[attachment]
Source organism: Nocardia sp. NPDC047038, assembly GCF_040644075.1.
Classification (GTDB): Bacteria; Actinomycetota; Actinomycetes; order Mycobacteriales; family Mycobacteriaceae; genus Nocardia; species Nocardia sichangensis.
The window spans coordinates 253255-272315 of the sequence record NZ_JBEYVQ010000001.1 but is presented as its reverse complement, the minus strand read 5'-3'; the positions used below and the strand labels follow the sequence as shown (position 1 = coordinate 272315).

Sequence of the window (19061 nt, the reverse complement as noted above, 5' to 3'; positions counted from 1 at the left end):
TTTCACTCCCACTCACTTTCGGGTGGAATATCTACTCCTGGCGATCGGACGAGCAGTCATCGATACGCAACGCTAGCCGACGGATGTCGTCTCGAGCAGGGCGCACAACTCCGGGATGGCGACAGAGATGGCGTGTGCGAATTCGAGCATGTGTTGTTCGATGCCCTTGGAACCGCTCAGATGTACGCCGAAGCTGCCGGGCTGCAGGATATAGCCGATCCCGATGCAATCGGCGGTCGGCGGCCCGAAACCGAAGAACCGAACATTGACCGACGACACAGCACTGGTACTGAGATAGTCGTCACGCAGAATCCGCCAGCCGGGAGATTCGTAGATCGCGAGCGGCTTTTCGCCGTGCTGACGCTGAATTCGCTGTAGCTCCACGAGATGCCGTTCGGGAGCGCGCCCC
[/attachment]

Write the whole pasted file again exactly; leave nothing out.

Source organism: Nocardia sp. NPDC047038, assembly GCF_040644075.1.
Classification (GTDB): Bacteria; Actinomycetota; Actinomycetes; order Mycobacteriales; family Mycobacteriaceae; genus Nocardia; species Nocardia sichangensis.
The window spans coordinates 253255-272315 of the sequence record NZ_JBEYVQ010000001.1 but is presented as its reverse complement, the minus strand read 5'-3'; the positions used below and the strand labels follow the sequence as shown (position 1 = coordinate 272315).

Sequence of the window (19061 nt, the reverse complement as noted above, 5' to 3'; positions counted from 1 at the left end):
TTTCACTCCCACTCACTTTCGGGTGGAATATCTACTCCTGGCGATCGGACGAGCAGTCATCGATACGCAACGCTAGCCGACGGATGTCGTCTCGAGCAGGGCGCACAACTCCGGGATGGCGACAGAGATGGCGTGTGCGAATTCGAGCATGTGTTGTTCGATGCCCTTGGAACCGCTCAGATGTACGCCGAAGCTGCCGGGCTGCAGGATATAGCCGATCCCGATGCAATCGGCGGTCGGCGGCCCGAAACCGAAGAACCGAACATTGACCGACGACACAGCACTGGTACTGAGATAGTCGTCACGCAGAATCCGCCAGCCGGGAGATTCGTAGATCGCGAGCGGCTTTTCGCCGTGCTGACGCTGAATTCGCTGTAGCTCCACGAGATGCCGTTCGGGAGCGCGCCCC